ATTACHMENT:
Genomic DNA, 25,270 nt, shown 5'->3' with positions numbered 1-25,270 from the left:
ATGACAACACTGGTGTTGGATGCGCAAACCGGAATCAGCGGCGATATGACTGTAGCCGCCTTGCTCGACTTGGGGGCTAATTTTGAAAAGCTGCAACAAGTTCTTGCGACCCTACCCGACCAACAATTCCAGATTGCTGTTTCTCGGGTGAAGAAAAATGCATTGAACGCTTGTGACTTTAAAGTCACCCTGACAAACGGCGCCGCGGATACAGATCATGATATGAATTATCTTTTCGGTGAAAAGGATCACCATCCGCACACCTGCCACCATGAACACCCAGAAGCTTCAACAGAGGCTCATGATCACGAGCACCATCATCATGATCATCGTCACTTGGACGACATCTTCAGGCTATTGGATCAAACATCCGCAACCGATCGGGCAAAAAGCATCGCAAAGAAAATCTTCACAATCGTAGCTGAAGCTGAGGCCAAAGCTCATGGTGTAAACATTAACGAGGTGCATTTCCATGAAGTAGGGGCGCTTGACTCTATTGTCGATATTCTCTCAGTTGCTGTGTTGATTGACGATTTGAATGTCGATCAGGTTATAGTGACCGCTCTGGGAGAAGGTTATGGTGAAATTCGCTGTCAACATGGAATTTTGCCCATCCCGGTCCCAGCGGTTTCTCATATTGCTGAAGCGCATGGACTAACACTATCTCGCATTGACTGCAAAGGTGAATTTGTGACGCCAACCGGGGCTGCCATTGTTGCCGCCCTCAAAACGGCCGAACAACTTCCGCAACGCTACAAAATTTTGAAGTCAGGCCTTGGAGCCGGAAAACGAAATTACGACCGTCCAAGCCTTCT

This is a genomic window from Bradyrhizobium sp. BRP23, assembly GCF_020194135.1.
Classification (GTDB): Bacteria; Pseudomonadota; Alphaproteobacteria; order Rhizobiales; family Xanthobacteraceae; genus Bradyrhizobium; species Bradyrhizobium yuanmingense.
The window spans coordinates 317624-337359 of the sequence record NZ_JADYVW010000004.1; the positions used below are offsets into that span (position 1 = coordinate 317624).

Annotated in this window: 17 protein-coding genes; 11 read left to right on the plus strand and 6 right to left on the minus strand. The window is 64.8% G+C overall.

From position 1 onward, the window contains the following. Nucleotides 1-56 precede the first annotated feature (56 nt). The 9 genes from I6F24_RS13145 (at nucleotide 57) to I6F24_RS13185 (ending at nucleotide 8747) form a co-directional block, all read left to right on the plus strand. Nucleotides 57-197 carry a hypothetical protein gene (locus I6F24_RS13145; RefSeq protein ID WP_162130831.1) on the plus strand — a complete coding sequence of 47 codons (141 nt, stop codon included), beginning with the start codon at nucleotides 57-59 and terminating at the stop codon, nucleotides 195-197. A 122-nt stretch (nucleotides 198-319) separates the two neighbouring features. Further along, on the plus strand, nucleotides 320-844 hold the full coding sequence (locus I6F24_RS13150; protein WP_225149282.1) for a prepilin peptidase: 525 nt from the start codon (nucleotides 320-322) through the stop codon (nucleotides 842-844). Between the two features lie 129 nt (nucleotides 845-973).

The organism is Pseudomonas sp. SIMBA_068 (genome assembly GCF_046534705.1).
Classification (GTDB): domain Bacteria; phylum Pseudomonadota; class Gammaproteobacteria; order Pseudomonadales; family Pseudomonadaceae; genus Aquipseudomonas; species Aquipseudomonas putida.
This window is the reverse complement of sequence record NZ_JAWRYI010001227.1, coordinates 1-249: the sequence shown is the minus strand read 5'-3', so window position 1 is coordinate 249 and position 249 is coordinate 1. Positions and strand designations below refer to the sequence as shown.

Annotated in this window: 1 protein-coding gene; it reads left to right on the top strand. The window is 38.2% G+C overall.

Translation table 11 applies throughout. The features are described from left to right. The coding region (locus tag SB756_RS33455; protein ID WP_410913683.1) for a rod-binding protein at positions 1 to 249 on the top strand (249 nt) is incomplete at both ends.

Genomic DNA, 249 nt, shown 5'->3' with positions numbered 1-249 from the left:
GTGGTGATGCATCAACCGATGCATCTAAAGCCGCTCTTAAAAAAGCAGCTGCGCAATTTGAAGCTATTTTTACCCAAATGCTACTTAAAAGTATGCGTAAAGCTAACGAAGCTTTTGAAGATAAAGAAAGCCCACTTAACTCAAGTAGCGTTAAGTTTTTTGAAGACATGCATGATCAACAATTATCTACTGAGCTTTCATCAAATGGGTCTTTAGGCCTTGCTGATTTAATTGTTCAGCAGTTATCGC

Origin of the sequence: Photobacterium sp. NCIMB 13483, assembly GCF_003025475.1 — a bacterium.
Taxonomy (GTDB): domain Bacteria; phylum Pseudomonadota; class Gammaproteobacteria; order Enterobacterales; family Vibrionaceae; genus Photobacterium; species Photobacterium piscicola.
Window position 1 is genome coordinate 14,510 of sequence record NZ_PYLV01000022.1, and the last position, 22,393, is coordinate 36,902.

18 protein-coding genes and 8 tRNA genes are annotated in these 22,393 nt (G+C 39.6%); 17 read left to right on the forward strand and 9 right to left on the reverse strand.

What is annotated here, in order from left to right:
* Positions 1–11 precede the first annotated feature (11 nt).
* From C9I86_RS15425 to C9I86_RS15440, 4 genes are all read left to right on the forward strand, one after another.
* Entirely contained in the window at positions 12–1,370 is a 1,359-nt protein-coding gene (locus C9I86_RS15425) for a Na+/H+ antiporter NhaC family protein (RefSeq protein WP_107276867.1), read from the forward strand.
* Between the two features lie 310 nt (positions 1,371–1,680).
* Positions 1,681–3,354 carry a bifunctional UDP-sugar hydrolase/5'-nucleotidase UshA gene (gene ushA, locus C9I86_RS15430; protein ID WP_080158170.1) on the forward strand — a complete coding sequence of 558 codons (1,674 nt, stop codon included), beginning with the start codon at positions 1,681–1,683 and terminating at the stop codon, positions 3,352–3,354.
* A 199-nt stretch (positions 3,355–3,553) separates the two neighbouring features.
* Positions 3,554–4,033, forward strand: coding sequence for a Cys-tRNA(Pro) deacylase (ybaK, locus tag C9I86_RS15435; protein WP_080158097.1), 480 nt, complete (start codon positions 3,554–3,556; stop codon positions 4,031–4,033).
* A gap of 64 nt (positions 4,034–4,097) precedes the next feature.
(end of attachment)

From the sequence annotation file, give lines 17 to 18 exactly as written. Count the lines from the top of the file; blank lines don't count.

Window position 1 is genome coordinate 14,510 of sequence record NZ_PYLV01000022.1, and the last position, 22,393, is coordinate 36,902.

18 protein-coding genes and 8 tRNA genes are annotated in these 22,393 nt (G+C 39.6%); 17 read left to right on the forward strand and 9 right to left on the reverse strand.